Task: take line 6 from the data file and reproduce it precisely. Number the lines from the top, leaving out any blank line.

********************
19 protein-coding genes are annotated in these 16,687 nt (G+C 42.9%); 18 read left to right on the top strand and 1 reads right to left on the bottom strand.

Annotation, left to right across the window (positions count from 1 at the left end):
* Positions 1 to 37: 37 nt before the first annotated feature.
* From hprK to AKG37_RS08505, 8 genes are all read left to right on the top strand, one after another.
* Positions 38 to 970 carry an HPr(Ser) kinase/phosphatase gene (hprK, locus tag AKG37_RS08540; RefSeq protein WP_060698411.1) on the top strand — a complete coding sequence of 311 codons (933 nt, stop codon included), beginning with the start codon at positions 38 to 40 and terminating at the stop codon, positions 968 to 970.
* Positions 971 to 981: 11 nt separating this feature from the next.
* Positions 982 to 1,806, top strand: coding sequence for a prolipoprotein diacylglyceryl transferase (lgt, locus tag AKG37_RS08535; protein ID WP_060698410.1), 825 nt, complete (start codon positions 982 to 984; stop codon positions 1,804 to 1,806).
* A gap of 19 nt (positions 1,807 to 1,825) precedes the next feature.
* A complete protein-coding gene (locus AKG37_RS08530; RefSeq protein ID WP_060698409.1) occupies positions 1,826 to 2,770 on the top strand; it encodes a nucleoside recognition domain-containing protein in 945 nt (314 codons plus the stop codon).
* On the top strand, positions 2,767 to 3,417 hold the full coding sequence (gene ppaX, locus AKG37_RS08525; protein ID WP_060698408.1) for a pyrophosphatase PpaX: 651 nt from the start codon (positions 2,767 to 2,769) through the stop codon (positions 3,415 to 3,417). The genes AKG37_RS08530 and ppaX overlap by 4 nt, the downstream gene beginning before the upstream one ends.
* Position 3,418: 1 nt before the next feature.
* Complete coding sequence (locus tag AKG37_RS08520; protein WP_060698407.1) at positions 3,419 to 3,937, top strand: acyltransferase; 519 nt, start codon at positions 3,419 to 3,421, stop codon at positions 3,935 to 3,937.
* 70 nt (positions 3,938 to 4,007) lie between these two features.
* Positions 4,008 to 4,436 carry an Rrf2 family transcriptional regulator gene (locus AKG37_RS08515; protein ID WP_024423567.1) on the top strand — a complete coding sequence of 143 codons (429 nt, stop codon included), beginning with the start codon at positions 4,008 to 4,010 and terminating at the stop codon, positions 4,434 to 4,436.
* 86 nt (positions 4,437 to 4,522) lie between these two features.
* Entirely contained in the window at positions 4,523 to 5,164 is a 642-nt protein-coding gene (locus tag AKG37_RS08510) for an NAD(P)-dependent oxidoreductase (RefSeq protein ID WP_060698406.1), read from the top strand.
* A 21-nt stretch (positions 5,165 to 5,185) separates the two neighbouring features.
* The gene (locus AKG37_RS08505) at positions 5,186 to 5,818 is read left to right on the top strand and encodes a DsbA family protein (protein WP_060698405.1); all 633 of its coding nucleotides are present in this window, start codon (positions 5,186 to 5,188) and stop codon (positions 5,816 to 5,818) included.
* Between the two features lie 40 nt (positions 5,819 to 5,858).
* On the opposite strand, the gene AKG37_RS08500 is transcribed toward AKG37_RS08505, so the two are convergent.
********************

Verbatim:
* Positions 971 to 981: 11 nt separating this feature from the next.